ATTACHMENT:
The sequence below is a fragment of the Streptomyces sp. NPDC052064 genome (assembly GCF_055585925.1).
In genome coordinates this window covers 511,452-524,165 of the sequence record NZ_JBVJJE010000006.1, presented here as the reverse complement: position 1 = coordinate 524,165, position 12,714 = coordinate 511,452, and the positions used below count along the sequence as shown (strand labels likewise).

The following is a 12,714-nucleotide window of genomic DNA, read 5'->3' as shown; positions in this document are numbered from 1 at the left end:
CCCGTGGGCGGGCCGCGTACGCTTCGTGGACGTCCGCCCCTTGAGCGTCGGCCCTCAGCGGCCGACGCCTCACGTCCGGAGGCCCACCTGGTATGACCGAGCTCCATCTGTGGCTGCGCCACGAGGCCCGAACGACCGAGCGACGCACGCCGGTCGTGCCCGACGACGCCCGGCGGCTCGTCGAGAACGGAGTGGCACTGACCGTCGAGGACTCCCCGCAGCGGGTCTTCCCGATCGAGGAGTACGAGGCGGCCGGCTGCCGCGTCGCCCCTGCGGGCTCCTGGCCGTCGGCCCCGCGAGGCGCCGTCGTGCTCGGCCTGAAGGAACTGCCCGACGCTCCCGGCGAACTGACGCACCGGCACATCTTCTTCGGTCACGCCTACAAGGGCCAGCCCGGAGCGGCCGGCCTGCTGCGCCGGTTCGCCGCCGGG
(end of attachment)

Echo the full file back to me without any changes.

The sequence below is a fragment of the Streptomyces sp. NPDC052064 genome (assembly GCF_055585925.1).
In genome coordinates this window covers 511,452-524,165 of the sequence record NZ_JBVJJE010000006.1, presented here as the reverse complement: position 1 = coordinate 524,165, position 12,714 = coordinate 511,452, and the positions used below count along the sequence as shown (strand labels likewise).

The following is a 12,714-nucleotide window of genomic DNA, read 5'->3' as shown; positions in this document are numbered from 1 at the left end:
CCCGTGGGCGGGCCGCGTACGCTTCGTGGACGTCCGCCCCTTGAGCGTCGGCCCTCAGCGGCCGACGCCTCACGTCCGGAGGCCCACCTGGTATGACCGAGCTCCATCTGTGGCTGCGCCACGAGGCCCGAACGACCGAGCGACGCACGCCGGTCGTGCCCGACGACGCCCGGCGGCTCGTCGAGAACGGAGTGGCACTGACCGTCGAGGACTCCCCGCAGCGGGTCTTCCCGATCGAGGAGTACGAGGCGGCCGGCTGCCGCGTCGCCCCTGCGGGCTCCTGGCCGTCGGCCCCGCGAGGCGCCGTCGTGCTCGGCCTGAAGGAACTGCCCGACGCTCCCGGCGAACTGACGCACCGGCACATCTTCTTCGGTCACGCCTACAAGGGCCAGCCCGGAGCGGCCGGCCTGCTGCGCCGGTTCGCCGCCGGG